· TDT 4205 Compilers/Kompilatorteknikk ( Spring 2010)

See above for ow I developed this course. Current attendance: 50+

· TDT 4205-1 Compilers/Kompilatorteknikk (Fall 2008)

· TDT 4205-1 Compilers/Kompilatorteknikk (Fall 2007)

· TDT 4205-1 Compilers/Kompilatorteknikk (Fall 2006)

· DIF 8916 -- Topics in Computer and
Information Science (Spring 2001) -- PhD research techniques course which I
helped develop. Includes the NTNU CSGSC (Computer Science Graduate Student
Conference) series that I founded. Last year (2010) I received a plaque from
the students for its success and 10^{th} year anniversary.

·
SIF
8041 -- Operating Systems & Databases (Spring 2001)

**Courses taught at Univ. of Texas at Austin, USA
(ECE, CS and Math):**

· EE 360 "Conference course"
(individuelt lesepensum) on "Special Problems in Parallel Computing"
(Spring 2002). The student is now in the Computer Science Ms/PhD Program at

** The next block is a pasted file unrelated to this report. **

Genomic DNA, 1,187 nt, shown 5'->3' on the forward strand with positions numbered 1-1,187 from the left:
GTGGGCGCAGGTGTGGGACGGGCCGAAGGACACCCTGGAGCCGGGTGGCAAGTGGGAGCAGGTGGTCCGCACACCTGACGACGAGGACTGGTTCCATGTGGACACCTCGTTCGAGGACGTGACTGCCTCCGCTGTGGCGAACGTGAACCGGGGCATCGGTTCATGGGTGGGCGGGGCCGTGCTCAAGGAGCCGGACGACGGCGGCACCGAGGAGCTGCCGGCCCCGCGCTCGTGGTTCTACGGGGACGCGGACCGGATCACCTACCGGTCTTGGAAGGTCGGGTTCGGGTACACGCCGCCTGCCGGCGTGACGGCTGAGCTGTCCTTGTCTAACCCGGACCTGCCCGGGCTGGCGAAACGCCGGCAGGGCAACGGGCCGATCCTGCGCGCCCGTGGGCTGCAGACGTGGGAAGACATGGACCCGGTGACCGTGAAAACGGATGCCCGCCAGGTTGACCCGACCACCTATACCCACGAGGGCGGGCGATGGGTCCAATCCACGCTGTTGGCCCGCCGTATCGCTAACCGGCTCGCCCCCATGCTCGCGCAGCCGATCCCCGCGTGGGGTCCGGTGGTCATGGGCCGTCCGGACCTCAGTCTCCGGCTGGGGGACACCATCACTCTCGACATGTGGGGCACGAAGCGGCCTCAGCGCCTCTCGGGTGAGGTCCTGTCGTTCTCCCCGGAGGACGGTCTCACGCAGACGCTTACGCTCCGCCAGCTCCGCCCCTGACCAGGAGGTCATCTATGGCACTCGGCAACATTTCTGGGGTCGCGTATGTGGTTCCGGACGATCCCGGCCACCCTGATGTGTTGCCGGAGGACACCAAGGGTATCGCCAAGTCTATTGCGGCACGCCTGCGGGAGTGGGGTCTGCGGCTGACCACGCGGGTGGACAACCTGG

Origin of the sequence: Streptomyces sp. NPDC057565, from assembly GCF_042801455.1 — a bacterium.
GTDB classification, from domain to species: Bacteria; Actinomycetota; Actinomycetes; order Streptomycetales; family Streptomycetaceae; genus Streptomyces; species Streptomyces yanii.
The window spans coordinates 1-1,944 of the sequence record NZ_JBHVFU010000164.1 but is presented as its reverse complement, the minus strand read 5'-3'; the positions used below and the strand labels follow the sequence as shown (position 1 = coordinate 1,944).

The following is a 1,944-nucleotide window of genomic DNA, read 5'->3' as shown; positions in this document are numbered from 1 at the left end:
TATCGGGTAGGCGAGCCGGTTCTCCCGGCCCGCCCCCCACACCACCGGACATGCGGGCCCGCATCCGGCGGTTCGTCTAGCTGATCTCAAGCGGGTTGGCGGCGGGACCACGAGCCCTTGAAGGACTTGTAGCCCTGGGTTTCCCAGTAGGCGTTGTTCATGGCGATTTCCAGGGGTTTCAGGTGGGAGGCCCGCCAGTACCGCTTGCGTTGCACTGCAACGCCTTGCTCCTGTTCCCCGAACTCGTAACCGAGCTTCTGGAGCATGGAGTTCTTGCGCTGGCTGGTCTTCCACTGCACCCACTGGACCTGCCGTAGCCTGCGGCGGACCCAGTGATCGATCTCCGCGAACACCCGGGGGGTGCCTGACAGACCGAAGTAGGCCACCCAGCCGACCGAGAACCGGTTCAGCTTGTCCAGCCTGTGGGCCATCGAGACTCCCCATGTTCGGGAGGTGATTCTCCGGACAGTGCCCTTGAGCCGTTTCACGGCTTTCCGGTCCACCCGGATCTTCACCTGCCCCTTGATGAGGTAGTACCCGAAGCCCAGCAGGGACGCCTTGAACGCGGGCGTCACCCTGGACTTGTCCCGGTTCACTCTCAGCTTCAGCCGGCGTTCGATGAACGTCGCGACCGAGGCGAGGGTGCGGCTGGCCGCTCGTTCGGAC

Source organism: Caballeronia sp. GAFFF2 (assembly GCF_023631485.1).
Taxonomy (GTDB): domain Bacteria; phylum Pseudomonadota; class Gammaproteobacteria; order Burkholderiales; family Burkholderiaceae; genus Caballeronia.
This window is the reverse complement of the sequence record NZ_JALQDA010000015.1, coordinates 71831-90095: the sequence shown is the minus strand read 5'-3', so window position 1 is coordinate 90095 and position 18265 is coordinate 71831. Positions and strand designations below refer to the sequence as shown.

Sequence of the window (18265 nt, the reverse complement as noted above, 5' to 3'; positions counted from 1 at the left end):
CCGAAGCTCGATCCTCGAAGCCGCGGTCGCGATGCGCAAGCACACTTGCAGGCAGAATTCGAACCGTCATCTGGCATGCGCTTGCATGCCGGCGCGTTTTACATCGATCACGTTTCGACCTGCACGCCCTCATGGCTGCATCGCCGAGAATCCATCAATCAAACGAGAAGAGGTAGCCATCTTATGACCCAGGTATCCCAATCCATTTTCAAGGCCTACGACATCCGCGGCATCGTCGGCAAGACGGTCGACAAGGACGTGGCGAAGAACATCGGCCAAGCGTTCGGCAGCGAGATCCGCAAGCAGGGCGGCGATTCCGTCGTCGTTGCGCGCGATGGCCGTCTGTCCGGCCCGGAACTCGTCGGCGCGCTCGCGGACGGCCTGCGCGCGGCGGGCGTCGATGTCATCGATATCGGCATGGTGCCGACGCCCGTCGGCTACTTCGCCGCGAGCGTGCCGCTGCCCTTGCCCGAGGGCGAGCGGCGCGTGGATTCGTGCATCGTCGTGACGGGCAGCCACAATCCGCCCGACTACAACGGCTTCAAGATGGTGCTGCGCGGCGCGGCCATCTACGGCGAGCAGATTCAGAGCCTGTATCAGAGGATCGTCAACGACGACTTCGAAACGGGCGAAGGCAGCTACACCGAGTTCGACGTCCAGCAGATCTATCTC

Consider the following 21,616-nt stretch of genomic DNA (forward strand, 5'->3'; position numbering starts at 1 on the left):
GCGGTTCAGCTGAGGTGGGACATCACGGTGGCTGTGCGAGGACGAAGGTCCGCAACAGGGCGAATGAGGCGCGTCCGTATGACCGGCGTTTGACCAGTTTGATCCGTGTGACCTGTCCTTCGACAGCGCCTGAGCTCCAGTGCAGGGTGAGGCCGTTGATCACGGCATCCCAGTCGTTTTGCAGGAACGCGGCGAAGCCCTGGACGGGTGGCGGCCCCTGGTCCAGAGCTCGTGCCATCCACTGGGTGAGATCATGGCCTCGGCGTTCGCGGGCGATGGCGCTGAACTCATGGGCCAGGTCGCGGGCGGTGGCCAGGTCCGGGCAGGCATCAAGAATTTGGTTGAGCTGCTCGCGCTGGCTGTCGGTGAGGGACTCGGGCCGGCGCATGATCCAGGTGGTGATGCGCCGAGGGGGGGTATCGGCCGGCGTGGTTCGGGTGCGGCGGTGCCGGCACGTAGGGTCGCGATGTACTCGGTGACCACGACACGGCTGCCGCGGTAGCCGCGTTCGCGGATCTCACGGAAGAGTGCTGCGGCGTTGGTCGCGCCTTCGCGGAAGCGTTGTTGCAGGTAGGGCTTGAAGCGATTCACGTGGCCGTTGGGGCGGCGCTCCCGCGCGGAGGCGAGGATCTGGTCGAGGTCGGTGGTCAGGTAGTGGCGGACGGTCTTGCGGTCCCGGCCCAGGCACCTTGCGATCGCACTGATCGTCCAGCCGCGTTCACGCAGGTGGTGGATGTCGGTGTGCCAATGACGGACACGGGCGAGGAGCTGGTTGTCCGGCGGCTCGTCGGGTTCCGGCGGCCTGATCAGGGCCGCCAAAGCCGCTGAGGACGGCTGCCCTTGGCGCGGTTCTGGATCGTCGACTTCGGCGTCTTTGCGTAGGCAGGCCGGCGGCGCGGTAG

Univ. of Illinois Urbana-Champaign.

· Supervised EE 464H -- ECE Honors
Student Project,(Summer 2001).

This course led to student taking a 4-moth
extended summer job at NTNU + paper at PARA 2002.

· EE 360P -- Operating Systems (Fall 2000)

· EE 360C -- Data Structures in
C++ (CS7) (Summer 2000)

· CS/M 393N --
Numerical Solutions to Elliptic Partial Differential Equations (Spring 1999)

-- a second level grad. course on iterative PDE methods (lectured for Dr. David
M. Young)

· M 340L (Spring 1999) -- Linear
Algebra for non-math majors. -- Assisted with exams and gave several guest